12. I know this video is mostly just for fun (and don't get me wrong, I love it), but would it be possible to develop a hardness tester that takes objective measurement of the egg's softness? Perhaps something with a needle that indicates yolk softness? The method in the video seems to require more finesse than simply timing the egg, not less.

    Also, that penultimate softboiled egg looks perfect to me!

  13. What? No Rockwell Hardness scale measurement, or patented Mathias jump-test to see if it's done? Still, very clever and entertaining.

  14. To hard boil eggs, normal people use a timer. Engineers use a dampening device. I quite relate to the second category too.

  15. foolproof hard boiled eggs.
    1. small pan, add eggs to pan
    2. add enough cold water to cover eggs by 1 inch
    3. cover pan, place on heat, bring to boil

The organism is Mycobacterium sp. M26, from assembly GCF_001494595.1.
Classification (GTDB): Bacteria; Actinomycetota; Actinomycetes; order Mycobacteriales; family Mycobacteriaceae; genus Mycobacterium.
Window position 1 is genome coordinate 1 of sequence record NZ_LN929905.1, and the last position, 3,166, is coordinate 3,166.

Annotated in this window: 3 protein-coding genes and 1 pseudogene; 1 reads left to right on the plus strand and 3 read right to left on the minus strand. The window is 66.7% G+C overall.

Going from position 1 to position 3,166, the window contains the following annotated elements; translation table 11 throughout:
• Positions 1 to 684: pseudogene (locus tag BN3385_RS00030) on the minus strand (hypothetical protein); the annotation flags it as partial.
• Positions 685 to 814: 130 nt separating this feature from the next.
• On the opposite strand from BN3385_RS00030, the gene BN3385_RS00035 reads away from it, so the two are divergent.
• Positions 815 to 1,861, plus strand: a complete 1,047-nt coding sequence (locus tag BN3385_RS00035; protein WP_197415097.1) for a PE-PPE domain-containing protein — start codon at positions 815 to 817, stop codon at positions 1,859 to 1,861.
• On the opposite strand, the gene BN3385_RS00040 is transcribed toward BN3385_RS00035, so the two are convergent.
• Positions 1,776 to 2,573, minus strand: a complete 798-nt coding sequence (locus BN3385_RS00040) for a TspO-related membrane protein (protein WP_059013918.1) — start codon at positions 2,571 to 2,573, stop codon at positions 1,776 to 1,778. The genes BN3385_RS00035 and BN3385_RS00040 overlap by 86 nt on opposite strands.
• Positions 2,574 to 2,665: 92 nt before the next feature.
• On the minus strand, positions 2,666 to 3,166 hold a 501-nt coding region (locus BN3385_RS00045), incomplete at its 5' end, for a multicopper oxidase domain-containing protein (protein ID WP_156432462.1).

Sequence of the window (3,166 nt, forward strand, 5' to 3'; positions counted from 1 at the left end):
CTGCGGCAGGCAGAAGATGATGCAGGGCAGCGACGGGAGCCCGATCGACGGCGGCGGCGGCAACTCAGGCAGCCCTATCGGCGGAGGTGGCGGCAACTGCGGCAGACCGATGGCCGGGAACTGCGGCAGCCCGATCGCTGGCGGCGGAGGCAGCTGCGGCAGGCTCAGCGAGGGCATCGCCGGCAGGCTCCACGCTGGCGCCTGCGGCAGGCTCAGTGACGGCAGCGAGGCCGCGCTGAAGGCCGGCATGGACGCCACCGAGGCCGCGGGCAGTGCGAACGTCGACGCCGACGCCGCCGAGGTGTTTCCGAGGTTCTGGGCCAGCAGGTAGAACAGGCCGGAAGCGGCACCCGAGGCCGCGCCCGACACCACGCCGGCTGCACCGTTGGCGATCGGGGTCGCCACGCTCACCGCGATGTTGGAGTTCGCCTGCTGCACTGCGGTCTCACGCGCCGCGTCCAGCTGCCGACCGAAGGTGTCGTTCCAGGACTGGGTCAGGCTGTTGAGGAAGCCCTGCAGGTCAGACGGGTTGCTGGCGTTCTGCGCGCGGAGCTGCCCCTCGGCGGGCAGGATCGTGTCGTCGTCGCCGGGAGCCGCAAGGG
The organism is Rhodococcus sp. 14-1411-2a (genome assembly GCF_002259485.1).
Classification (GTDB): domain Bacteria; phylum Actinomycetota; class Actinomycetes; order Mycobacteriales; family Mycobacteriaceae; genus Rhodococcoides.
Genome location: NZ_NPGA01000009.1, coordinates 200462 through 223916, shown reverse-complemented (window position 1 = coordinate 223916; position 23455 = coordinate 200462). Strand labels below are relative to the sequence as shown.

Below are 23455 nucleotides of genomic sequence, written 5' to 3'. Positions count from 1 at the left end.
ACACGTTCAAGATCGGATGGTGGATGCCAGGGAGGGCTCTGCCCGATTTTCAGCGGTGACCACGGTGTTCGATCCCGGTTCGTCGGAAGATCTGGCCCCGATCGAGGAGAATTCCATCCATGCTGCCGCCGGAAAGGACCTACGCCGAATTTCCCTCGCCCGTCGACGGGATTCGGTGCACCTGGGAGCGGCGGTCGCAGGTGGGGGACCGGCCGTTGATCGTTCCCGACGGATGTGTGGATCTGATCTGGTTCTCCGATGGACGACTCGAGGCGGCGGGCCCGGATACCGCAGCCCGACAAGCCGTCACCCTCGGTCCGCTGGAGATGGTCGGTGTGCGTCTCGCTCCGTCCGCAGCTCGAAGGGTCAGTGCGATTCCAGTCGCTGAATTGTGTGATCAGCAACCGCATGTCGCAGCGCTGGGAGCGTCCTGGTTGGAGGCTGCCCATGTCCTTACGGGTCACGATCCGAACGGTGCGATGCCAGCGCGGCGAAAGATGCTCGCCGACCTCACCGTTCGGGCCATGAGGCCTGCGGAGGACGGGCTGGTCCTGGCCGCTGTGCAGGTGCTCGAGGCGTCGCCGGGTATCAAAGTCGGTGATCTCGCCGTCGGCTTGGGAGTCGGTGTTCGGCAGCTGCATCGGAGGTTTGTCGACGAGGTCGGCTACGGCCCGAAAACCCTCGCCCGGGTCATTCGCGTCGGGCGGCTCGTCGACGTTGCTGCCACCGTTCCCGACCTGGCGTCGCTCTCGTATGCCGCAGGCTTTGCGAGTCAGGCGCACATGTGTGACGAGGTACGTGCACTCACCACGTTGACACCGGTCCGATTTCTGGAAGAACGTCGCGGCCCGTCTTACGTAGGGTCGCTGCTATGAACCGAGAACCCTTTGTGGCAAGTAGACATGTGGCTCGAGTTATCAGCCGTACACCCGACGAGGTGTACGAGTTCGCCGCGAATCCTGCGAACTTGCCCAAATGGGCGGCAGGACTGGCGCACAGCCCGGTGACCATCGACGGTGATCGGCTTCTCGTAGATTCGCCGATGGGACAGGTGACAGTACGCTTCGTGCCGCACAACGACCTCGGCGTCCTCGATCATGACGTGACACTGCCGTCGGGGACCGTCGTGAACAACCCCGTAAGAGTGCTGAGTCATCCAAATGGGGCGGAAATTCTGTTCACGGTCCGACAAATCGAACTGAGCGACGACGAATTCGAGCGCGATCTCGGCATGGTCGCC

4. remove from heat, leave covered for 12 minutes.
    5. run eggs under cold water to stop cooking.

  16. You could try to build an egg-inside-the-shell scrambler – a machine that spins the egg very fast so you can get scrambled eggs (or an egg-shaped omelet) inside the shell.

  17. I would love t o be around when, after Matthias' death, this thing ends up in some thrift store and people are puzzling over what in the hell it was used for

  18. I just watched a guy make a slighshot out of his beard and now this. I think it's time to leave YouTube for a while and go outside.

  19. How would elevation/air pressure influence air resistance when u use that oscillator-thing?? When I boil my eggs at my mountain cabin I just add one more minute. Do u have to twist the oscillator a fraction harder or softer, at lets say 3000 ft??